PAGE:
WACC project partner under attack in Honduras
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WACC project partner under attack in Honduras


The Black Fraternal Organization of Honduras (OFRANEH) is a grassroots organization dedicated to defending the rights of Garifuna peoples in Honduras. Photo:  OFRANEH.

Development projects pushed by the government in the Atlantic coast threaten the survival of afro-descendant communities.

In Honduras, Garifuna (Afro-indigenous) radio stations have long been at the forefront of social organizing and the protection of traditional territories.

But these stations still have a lot of work to do in the area of gender equity: women are mostly absent from the management structures and the content production teams of the stations.

WACC is currently supporting a project to strengthen the technical capacity of local women to work in the stations and to enable them to manage programme content.

Now the community served by WACC’s project partner the Black Fraternal Organization of Honduras (OFRANEH) is under attack.

“The Garifuna people have suffered two displacements and they are now facing another one for living in coastal regions coveted by national and transnational capital,” explains Miriam Miranda, coordinator of OFRANEH, which defends the rights of the Garifuna communities.

The first Africans settled in the Atlantic coast of Honduras some 219 years ago after their displacement from the island of Saint Vincent where they had been taken by Europeans as slaves. They were welcomed by Carib aboriginals that inhabited that region and their descendants are known as Garifunas.

Currently the Garifuna people is made up of 40 communities that live along the Honduran Atlantic coast, or the coastal area of the Caribbean that encompasses the departments of Cortés, Atlántida, Colón and Gracias a Dios.

The Garifunas have refused to abandon these coastal lands despite the pressures they have suffered since the inception of the banana enclave in the 50s, until the coup d’état in 2009.

“The approval of laws granting the territories to transnational capital increased following the coup, with a large number of these resources located in Garifuna territories. We as Garifuna peoples not only face the problematic of touristic megaprojects, but also problems with land concessions for iron mining exploitation and dams,” Miranda said in an interview with Latinamerica Press.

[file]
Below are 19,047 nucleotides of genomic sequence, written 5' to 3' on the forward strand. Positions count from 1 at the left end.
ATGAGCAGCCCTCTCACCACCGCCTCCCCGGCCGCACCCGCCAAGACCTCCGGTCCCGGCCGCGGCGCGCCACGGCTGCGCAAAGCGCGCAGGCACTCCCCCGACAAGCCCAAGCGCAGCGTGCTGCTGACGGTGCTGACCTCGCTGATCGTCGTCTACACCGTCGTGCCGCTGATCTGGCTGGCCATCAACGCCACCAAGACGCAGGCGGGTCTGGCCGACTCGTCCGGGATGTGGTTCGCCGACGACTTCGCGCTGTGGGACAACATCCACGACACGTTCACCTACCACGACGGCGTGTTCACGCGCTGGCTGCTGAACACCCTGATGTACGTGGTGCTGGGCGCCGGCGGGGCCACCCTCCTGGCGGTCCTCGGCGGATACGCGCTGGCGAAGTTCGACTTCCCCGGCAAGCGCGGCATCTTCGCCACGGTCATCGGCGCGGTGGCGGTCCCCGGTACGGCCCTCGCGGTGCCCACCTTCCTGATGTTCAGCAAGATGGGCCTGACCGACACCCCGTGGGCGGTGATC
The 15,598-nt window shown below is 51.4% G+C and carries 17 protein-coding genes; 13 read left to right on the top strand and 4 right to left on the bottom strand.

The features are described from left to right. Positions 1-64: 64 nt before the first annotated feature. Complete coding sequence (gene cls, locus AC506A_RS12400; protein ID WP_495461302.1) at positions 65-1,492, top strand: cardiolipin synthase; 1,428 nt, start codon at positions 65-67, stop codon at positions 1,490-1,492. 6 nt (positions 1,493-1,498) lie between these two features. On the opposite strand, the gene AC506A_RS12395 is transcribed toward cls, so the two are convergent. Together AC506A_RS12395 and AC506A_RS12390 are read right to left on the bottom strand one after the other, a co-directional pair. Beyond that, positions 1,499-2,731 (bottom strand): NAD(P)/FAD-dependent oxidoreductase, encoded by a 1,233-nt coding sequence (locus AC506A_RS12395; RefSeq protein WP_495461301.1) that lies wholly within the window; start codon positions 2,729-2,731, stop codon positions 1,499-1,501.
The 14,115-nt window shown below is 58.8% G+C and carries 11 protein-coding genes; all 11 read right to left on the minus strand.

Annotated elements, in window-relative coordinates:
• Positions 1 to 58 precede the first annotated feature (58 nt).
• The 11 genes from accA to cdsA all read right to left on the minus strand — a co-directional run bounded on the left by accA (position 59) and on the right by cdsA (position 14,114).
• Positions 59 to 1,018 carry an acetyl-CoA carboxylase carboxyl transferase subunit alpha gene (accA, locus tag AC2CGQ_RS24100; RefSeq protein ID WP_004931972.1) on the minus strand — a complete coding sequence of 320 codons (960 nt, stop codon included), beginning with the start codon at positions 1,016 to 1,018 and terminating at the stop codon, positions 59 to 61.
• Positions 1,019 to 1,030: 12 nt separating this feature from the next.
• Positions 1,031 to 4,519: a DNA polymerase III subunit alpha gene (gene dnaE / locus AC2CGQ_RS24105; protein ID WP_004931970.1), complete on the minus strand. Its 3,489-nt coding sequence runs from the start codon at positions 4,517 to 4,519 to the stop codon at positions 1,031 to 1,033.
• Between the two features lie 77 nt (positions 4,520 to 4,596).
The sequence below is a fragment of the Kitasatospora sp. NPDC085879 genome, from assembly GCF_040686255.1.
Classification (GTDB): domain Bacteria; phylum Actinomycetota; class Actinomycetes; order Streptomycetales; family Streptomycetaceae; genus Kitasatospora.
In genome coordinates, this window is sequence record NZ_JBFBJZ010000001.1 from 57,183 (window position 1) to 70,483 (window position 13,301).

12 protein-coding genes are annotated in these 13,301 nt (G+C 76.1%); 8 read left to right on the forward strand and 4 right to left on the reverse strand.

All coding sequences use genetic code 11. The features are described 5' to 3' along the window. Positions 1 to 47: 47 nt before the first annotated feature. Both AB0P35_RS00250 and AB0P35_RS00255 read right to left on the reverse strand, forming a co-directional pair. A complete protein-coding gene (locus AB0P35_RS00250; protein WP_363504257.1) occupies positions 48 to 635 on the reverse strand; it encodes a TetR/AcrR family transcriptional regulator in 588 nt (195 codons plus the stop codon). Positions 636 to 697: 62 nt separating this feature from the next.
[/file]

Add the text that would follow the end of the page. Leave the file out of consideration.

Miranda is a Garifuna leader and defender of the territory who has faced death threats. In 2014, she and seven members of OFRANEH were kidnapped by heavily armed men when traveling in the Garifuna territory located in Vallecito, Colón, which is disputed by criminal groups and drug traffickers because of its strategic location as a transit point for drugs.

Today she describes cases of conflict in which the Garifuna communities suffer serious threats to their rights over their ancestral territories.

“In the area of La Ceiba, in the community of Sambo Creek, the two rivers in the area [Sambo y Cuyamel] are threatened by the installation of hydroelectric dams, and the community has been waging fierce opposition for eight years now. In the case of the communities of Cusuna and Punta Piedra, in Tela, the threat comes from iron mining; and there are dammed rivers in Trujillo Bay,” she said.

“The worst danger lies in that these concessions are being backed and managed by municipal corporations that are near the communities and that are generating discord,” she explained.

In this situation, community media play a vital role in bringing the community together to organize peaceful resistance and in alerting the authorities to what is going on. It’s called communication rights in practice.

Source: Latinamericapress. Read the full article here.



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